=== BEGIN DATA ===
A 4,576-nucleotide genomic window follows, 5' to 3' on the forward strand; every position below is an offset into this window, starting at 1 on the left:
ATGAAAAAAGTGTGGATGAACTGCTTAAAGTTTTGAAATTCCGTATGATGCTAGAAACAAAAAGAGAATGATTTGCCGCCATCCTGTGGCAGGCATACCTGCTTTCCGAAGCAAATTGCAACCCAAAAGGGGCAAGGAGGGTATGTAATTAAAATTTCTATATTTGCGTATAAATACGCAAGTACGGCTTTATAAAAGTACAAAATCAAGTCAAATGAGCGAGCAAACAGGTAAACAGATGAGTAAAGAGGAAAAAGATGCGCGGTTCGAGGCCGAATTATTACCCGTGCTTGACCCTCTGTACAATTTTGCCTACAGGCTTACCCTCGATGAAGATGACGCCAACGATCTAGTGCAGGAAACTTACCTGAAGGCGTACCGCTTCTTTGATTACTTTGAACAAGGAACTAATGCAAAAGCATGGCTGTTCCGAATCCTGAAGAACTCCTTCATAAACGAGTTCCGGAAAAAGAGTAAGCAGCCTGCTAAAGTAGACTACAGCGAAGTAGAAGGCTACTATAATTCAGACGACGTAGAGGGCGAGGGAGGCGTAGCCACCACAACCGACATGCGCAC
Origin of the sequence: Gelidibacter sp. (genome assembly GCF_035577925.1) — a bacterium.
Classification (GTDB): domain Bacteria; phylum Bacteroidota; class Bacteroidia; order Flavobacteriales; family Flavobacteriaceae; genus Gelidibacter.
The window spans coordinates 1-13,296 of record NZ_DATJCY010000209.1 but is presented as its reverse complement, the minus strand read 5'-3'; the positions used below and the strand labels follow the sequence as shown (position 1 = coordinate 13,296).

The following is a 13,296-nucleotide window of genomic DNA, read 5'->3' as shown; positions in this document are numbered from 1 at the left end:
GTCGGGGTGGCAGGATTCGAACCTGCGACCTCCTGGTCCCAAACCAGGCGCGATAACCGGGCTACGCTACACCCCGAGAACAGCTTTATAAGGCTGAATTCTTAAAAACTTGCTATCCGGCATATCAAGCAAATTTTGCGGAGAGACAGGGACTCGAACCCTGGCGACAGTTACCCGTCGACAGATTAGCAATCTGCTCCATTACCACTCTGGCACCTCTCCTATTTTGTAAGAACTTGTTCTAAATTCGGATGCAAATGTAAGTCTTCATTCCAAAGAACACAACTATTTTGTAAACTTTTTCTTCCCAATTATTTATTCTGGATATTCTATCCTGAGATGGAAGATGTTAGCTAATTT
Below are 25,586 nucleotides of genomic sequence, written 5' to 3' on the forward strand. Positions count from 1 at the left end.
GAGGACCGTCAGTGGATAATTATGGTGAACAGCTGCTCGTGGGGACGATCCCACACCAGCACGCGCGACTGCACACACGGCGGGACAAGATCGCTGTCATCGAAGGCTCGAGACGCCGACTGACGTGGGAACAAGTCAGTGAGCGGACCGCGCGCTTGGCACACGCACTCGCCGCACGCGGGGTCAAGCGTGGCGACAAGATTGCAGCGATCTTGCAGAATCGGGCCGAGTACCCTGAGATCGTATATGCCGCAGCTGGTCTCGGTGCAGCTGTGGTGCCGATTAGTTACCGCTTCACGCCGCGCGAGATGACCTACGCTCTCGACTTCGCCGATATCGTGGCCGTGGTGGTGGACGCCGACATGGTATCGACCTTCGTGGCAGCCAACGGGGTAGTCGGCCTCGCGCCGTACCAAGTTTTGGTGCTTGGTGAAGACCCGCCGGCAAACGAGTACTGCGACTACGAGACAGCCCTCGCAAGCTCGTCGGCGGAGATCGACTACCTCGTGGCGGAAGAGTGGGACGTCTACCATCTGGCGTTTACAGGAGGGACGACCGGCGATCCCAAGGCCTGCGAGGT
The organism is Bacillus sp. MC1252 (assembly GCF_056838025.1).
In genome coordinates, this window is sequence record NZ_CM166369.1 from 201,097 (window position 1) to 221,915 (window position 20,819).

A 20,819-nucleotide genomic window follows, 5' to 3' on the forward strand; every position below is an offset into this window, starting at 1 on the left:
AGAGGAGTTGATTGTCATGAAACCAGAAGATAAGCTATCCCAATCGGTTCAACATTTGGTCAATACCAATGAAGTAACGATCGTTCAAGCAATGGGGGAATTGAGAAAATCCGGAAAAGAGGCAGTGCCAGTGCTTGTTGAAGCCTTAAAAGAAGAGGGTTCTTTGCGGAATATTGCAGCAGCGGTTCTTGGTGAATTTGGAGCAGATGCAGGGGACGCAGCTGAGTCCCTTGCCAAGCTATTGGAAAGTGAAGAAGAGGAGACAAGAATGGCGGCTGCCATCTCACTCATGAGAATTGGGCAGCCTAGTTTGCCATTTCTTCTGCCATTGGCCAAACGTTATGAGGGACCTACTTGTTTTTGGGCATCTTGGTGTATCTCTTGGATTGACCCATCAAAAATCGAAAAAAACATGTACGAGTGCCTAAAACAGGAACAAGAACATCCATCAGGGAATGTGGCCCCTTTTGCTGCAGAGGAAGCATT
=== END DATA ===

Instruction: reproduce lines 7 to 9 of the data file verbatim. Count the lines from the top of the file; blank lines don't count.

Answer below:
GTCGGGGTGGCAGGATTCGAACCTGCGACCTCCTGGTCCCAAACCAGGCGCGATAACCGGGCTACGCTACACCCCGAGAACAGCTTTATAAGGCTGAATTCTTAAAAACTTGCTATCCGGCATATCAAGCAAATTTTGCGGAGAGACAGGGACTCGAACCCTGGCGACAGTTACCCGTCGACAGATTAGCAATCTGCTCCATTACCACTCTGGCACCTCTCCTATTTTGTAAGAACTTGTTCTAAATTCGGATGCAAATGTAAGTCTTCATTCCAAAGAACACAACTATTTTGTAAACTTTTTCTTCCCAATTATTTATTCTGGATATTCTATCCTGAGATGGAAGATGTTAGCTAATTT
Below are 25,586 nucleotides of genomic sequence, written 5' to 3' on the forward strand. Positions count from 1 at the left end.
GAGGACCGTCAGTGGATAATTATGGTGAACAGCTGCTCGTGGGGACGATCCCACACCAGCACGCGCGACTGCACACACGGCGGGACAAGATCGCTGTCATCGAAGGCTCGAGACGCCGACTGACGTGGGAACAAGTCAGTGAGCGGACCGCGCGCTTGGCACACGCACTCGCCGCACGCGGGGTCAAGCGTGGCGACAAGATTGCAGCGATCTTGCAGAATCGGGCCGAGTACCCTGAGATCGTATATGCCGCAGCTGGTCTCGGTGCAGCTGTGGTGCCGATTAGTTACCGCTTCACGCCGCGCGAGATGACCTACGCTCTCGACTTCGCCGATATCGTGGCCGTGGTGGTGGACGCCGACATGGTATCGACCTTCGTGGCAGCCAACGGGGTAGTCGGCCTCGCGCCGTACCAAGTTTTGGTGCTTGGTGAAGACCCGCCGGCAAACGAGTACTGCGACTACGAGACAGCCCTCGCAAGCTCGTCGGCGGAGATCGACTACCTCGTGGCGGAAGAGTGGGACGTCTACCATCTGGCGTTTACAGGAGGGACGACCGGCGATCCCAAGGCCTGCGAGGT